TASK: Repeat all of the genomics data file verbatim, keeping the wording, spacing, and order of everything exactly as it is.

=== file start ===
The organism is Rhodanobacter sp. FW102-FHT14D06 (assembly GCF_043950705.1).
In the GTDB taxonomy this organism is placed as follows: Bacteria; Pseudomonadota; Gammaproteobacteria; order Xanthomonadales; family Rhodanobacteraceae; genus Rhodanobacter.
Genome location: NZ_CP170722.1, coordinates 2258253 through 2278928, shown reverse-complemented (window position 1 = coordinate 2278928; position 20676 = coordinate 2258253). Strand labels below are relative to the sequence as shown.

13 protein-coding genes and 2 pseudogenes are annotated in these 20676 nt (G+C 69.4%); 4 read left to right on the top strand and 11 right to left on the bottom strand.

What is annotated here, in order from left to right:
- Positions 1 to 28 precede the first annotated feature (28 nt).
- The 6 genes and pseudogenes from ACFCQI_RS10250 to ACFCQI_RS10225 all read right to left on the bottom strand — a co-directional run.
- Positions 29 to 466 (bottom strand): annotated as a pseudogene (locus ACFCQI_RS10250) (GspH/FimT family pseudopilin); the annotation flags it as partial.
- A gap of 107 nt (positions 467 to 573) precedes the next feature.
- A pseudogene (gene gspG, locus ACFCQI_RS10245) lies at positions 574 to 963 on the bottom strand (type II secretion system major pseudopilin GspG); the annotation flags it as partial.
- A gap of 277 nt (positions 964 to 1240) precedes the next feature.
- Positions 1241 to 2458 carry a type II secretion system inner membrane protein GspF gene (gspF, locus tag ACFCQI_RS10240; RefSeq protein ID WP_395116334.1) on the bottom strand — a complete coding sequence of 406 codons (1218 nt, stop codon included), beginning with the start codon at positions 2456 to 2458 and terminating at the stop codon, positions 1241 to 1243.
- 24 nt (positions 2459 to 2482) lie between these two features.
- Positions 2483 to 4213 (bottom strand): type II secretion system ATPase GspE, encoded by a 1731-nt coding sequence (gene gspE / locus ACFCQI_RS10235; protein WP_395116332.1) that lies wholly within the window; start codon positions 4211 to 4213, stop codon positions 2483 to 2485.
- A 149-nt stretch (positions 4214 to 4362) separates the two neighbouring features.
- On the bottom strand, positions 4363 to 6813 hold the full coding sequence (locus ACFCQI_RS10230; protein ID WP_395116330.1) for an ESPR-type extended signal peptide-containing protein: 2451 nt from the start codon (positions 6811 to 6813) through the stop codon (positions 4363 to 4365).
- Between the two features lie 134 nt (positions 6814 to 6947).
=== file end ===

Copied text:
The organism is Rhodanobacter sp. FW102-FHT14D06 (assembly GCF_043950705.1).
In the GTDB taxonomy this organism is placed as follows: Bacteria; Pseudomonadota; Gammaproteobacteria; order Xanthomonadales; family Rhodanobacteraceae; genus Rhodanobacter.
Genome location: NZ_CP170722.1, coordinates 2258253 through 2278928, shown reverse-complemented (window position 1 = coordinate 2278928; position 20676 = coordinate 2258253). Strand labels below are relative to the sequence as shown.

13 protein-coding genes and 2 pseudogenes are annotated in these 20676 nt (G+C 69.4%); 4 read left to right on the top strand and 11 right to left on the bottom strand.

What is annotated here, in order from left to right:
- Positions 1 to 28 precede the first annotated feature (28 nt).
- The 6 genes and pseudogenes from ACFCQI_RS10250 to ACFCQI_RS10225 all read right to left on the bottom strand — a co-directional run.
- Positions 29 to 466 (bottom strand): annotated as a pseudogene (locus ACFCQI_RS10250) (GspH/FimT family pseudopilin); the annotation flags it as partial.
- A gap of 107 nt (positions 467 to 573) precedes the next feature.
- A pseudogene (gene gspG, locus ACFCQI_RS10245) lies at positions 574 to 963 on the bottom strand (type II secretion system major pseudopilin GspG); the annotation flags it as partial.
- A gap of 277 nt (positions 964 to 1240) precedes the next feature.
- Positions 1241 to 2458 carry a type II secretion system inner membrane protein GspF gene (gspF, locus tag ACFCQI_RS10240; RefSeq protein ID WP_395116334.1) on the bottom strand — a complete coding sequence of 406 codons (1218 nt, stop codon included), beginning with the start codon at positions 2456 to 2458 and terminating at the stop codon, positions 1241 to 1243.
- 24 nt (positions 2459 to 2482) lie between these two features.
- Positions 2483 to 4213 (bottom strand): type II secretion system ATPase GspE, encoded by a 1731-nt coding sequence (gene gspE / locus ACFCQI_RS10235; protein WP_395116332.1) that lies wholly within the window; start codon positions 4211 to 4213, stop codon positions 2483 to 2485.
- A 149-nt stretch (positions 4214 to 4362) separates the two neighbouring features.
- On the bottom strand, positions 4363 to 6813 hold the full coding sequence (locus ACFCQI_RS10230; protein ID WP_395116330.1) for an ESPR-type extended signal peptide-containing protein: 2451 nt from the start codon (positions 6811 to 6813) through the stop codon (positions 4363 to 4365).
- Between the two features lie 134 nt (positions 6814 to 6947).